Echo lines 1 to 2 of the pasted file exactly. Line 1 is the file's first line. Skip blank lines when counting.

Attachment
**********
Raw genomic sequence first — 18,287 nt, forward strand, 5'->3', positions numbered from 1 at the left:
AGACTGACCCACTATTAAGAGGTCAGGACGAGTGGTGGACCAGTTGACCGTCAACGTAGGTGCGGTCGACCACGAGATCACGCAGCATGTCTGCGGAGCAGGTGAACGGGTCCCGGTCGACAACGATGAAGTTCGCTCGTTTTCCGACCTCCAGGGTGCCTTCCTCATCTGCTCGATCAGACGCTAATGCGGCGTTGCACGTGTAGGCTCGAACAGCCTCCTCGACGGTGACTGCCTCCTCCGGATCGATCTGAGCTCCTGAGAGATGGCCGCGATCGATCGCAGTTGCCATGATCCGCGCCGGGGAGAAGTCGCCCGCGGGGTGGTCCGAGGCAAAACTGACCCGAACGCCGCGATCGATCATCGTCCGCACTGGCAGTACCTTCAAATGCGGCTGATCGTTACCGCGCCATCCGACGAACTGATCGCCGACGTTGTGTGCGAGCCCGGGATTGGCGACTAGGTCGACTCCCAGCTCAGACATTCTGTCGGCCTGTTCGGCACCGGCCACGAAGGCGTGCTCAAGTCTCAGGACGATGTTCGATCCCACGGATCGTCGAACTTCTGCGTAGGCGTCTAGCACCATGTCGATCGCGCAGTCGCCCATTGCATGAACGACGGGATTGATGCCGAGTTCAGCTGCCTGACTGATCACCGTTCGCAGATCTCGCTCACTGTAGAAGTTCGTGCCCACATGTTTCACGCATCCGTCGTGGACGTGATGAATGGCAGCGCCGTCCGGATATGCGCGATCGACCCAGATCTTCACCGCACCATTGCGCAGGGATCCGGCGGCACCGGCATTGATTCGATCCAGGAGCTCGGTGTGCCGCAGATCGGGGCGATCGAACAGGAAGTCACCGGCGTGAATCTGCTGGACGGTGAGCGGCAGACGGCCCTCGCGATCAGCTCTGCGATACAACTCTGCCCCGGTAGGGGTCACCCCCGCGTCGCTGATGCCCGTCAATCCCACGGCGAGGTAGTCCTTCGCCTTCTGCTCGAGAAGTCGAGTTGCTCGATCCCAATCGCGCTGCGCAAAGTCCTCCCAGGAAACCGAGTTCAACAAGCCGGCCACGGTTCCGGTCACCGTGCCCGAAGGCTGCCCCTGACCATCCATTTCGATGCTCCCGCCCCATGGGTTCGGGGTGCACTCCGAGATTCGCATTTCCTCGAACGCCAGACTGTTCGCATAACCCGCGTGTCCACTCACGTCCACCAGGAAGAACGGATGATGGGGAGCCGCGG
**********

Raw genomic sequence first — 18,287 nt, forward strand, 5'->3', positions numbered from 1 at the left:
AGACTGACCCACTATTAAGAGGTCAGGACGAGTGGTGGACCAGTTGACCGTCAACGTAGGTGCGGTCGACCACGAGATCACGCAGCATGTCTGCGGAGCAGGTGAACGGGTCCCGGTCGACAACGATGAAGTTCGCTCGTTTTCCGACCTCCAGGGTGCCTTCCTCATCTGCTCGATCAGACGCTAATGCGGCGTTGCACGTGTAGGCTCGAACAGCCTCCTCGACGGTGACTGCCTCCTCCGGATCGATCTGAGCTCCTGAGAGATGGCCGCGATCGATCGCAGTTGCCATGATCCGCGCCGGGGAGAAGTCGCCCGCGGGGTGGTCCGAGGCAAAACTGACCCGAACGCCGCGATCGATCATCGTCCGCACTGGCAGTACCTTCAAATGCGGCTGATCGTTACCGCGCCATCCGACGAACTGATCGCCGACGTTGTGTGCGAGCCCGGGATTGGCGACTAGGTCGACTCCCAGCTCAGACATTCTGTCGGCCTGTTCGGCACCGGCCACGAAGGCGTGCTCAAGTCTCAGGACGATGTTCGATCCCACGGATCGTCGAACTTCTGCGTAGGCGTCTAGCACCATGTCGATCGCGCAGTCGCCCATTGCATGAACGACGGGATTGATGCCGAGTTCAGCTGCCTGACTGATCACCGTTCGCAGATCTCGCTCACTGTAGAAGTTCGTGCCCACATGTTTCACGCATCCGTCGTGGACGTGATGAATGGCAGCGCCGTCCGGATATGCGCGATCGACCCAGATCTTCACCGCACCATTGCGCAGGGATCCGGCGGCACCGGCATTGATTCGATCCAGGAGCTCGGTGTGCCGCAGATCGGGGCGATCGAACAGGAAGTCACCGGCGTGAATCTGCTGGACGGTGAGCGGCAGACGGCCCTCGCGATCAGCTCTGCGATACAACTCTGCCCCGGTAGGGGTCACCCCCGCGTCGCTGATGCCCGTCAATCCCACGGCGAGGTAGTCCTTCGCCTTCTGCTCGAGAAGTCGAGTTGCTCGATCCCAATCGCGCTGCGCAAAGTCCTCCCAGGAAACCGAGTTCAACAAGCCGGCCACGGTTCCGGTCACCGTGCCCGAAGGCTGCCCCTGACCATCCATTTCGATGCTCCCGCCCCATGGGTTCGGGGTGCACTCCGAGATTCGCATTTCCTCGAACGCCAGACTGTTCGCATAACCCGCGTGTCCACTCACGTCCACCAGGAAGAACGGATGATGGGGAGCCGCGG